It is possible there is nothing more idyllic than lazily drifting down a waterway, and just outside Seattle on the Sammamish River you can do just that. The 13-mile long river runs from the north shore of Lake Sammamish, in the city of Redmond, to Lake Washington’s northern end in Kenmore. The water moves along slowly, with virtually no current the entire journey.
What Makes It Great
To see the whole river, put your boat in the water at Redmond’s Marymoor Park. From here, the river flows north through Redmond until it reaches Woodinville, after which it turns northwest and then west. Sammamish then continues to bend westward, and is soon joined from the north by North Creek in Bothell and then Swamp Creek in Kenmore. Take your boat out of the river at the Washington Department of Fish & Wildlife water access site just east of where the river runs into Lake Washington in Kenmore.
If you want to get in more of a workout, you can also travel the river the other direction (i.e., upstream). The current is light enough that it will provide a bit of resistance against your paddle, but still not entirely wear you out.
While the river is undeniably set in an urban environment, when you are nestled down in the channel on a boat you would hardly know that you are passing by housing developments and golf courses. The abundant wildlife will make you feel miles and miles away from the city: the Sammamish River is home to waterfowl like Canada Geese, ducks, and great blue heron; eagles; beavers; and runs of salmon and trout including Chinook, Coho, sockeye, and steelhead.
Named after the native people who once lived along its entire length, the Sammamish River played an hugely important role to them, and then to the first white settlers in the area. Since then, the river has taken on a different look, as it has been modified for various efforts including to better use the channel for transport, the floodplain for agriculture, and to reduce flooding in the Sammamish River Valley and Lake Sammamish.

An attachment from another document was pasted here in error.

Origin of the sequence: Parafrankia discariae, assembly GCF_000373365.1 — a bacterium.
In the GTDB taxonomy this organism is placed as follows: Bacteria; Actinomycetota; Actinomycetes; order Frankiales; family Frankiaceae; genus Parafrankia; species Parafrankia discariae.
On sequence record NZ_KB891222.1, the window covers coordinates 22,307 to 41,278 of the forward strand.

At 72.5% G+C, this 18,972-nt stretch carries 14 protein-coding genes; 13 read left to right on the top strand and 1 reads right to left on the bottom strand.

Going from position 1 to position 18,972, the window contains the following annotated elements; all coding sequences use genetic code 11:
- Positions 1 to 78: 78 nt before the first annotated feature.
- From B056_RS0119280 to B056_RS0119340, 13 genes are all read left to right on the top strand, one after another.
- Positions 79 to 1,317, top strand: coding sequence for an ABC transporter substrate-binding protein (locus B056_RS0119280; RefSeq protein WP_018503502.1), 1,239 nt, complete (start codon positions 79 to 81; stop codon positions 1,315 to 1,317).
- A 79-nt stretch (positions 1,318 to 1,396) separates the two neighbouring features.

Who is Going to Love It
Paddling the Sammamish River downstream (from south to north) is a great excursion for anyone who wants to spend a day lounging, but under the cover of doing something active outside. There is nothing more relaxing than drifting on a river and taking your sweet time about it. You’ll feel like Huckleberry Finn!
Directions, Parking, & Regulations
You will want two cars: leave one at your planned take-out, and drive the other where you plan to put-in.
There is parking available at Marymoor Park in Redmond and at the Department of Fish and Wildlife site in Kenmore, although you will need a Discover Pass for the latter.
Alternatively, you can take-out (or put-in, if you’re traveling upstream) at Blyth Park in Bothell, which only shortens the trip a couple of miles.